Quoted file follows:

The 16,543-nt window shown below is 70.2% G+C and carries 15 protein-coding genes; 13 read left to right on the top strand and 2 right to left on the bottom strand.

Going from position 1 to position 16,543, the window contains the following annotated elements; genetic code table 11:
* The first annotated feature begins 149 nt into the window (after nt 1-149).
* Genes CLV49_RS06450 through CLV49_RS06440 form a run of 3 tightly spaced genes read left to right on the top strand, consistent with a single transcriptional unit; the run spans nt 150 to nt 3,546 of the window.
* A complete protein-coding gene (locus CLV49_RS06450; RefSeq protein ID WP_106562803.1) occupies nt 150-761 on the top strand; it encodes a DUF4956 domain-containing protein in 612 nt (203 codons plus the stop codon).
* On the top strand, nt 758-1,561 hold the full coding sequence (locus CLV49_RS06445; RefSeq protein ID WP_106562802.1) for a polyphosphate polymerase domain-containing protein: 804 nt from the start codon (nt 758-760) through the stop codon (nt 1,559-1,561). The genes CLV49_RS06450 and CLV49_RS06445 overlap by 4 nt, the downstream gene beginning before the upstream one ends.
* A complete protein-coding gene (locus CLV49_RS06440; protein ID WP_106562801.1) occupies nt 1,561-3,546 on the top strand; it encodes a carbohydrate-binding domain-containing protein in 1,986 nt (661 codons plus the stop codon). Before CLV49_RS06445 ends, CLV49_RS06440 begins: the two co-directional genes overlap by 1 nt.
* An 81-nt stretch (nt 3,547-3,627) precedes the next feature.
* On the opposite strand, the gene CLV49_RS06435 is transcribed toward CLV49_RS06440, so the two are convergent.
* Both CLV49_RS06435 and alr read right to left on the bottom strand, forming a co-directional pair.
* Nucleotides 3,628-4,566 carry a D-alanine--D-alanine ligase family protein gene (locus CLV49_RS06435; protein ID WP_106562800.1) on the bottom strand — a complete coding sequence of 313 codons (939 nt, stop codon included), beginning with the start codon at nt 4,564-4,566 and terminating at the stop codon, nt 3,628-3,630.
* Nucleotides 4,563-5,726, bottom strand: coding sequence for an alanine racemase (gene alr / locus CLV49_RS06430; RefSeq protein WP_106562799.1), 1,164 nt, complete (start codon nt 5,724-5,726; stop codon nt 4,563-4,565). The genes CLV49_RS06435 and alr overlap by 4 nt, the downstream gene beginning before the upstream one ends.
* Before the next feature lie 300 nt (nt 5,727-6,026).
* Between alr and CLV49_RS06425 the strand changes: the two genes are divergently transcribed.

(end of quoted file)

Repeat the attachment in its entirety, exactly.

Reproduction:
The 16,543-nt window shown below is 70.2% G+C and carries 15 protein-coding genes; 13 read left to right on the top strand and 2 right to left on the bottom strand.

Going from position 1 to position 16,543, the window contains the following annotated elements; genetic code table 11:
* The first annotated feature begins 149 nt into the window (after nt 1-149).
* Genes CLV49_RS06450 through CLV49_RS06440 form a run of 3 tightly spaced genes read left to right on the top strand, consistent with a single transcriptional unit; the run spans nt 150 to nt 3,546 of the window.
* A complete protein-coding gene (locus CLV49_RS06450; RefSeq protein ID WP_106562803.1) occupies nt 150-761 on the top strand; it encodes a DUF4956 domain-containing protein in 612 nt (203 codons plus the stop codon).
* On the top strand, nt 758-1,561 hold the full coding sequence (locus CLV49_RS06445; RefSeq protein ID WP_106562802.1) for a polyphosphate polymerase domain-containing protein: 804 nt from the start codon (nt 758-760) through the stop codon (nt 1,559-1,561). The genes CLV49_RS06450 and CLV49_RS06445 overlap by 4 nt, the downstream gene beginning before the upstream one ends.
* A complete protein-coding gene (locus CLV49_RS06440; protein ID WP_106562801.1) occupies nt 1,561-3,546 on the top strand; it encodes a carbohydrate-binding domain-containing protein in 1,986 nt (661 codons plus the stop codon). Before CLV49_RS06445 ends, CLV49_RS06440 begins: the two co-directional genes overlap by 1 nt.
* An 81-nt stretch (nt 3,547-3,627) precedes the next feature.
* On the opposite strand, the gene CLV49_RS06435 is transcribed toward CLV49_RS06440, so the two are convergent.
* Both CLV49_RS06435 and alr read right to left on the bottom strand, forming a co-directional pair.
* Nucleotides 3,628-4,566 carry a D-alanine--D-alanine ligase family protein gene (locus CLV49_RS06435; protein ID WP_106562800.1) on the bottom strand — a complete coding sequence of 313 codons (939 nt, stop codon included), beginning with the start codon at nt 4,564-4,566 and terminating at the stop codon, nt 3,628-3,630.
* Nucleotides 4,563-5,726, bottom strand: coding sequence for an alanine racemase (gene alr / locus CLV49_RS06430; RefSeq protein WP_106562799.1), 1,164 nt, complete (start codon nt 5,724-5,726; stop codon nt 4,563-4,565). The genes CLV49_RS06435 and alr overlap by 4 nt, the downstream gene beginning before the upstream one ends.
* Before the next feature lie 300 nt (nt 5,727-6,026).
* Between alr and CLV49_RS06425 the strand changes: the two genes are divergently transcribed.